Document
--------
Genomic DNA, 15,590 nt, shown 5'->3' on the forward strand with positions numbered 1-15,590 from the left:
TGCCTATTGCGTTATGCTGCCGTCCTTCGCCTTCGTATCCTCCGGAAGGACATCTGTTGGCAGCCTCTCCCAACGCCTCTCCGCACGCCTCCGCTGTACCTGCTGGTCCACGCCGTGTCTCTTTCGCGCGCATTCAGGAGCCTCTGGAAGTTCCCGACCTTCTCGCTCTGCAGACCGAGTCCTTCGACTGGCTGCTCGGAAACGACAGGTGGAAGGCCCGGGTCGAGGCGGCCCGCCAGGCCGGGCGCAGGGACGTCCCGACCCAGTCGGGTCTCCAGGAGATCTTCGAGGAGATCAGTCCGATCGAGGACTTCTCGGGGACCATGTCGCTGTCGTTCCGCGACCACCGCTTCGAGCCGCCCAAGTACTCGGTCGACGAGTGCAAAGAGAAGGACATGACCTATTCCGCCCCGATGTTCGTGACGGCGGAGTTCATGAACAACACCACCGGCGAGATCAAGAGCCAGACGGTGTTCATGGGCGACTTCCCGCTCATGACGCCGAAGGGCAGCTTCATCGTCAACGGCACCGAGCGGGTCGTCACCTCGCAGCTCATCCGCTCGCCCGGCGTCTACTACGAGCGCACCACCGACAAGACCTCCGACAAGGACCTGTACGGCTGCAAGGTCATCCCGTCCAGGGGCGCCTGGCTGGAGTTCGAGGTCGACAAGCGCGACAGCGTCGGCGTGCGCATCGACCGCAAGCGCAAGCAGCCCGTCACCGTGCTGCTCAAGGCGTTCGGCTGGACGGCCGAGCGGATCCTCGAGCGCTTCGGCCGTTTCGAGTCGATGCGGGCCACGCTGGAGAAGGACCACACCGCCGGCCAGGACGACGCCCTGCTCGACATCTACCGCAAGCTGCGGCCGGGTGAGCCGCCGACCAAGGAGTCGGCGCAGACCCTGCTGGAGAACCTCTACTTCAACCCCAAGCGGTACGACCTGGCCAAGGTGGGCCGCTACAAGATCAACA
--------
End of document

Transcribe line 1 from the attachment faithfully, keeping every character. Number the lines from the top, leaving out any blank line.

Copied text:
Genomic DNA, 15,590 nt, shown 5'->3' on the forward strand with positions numbered 1-15,590 from the left: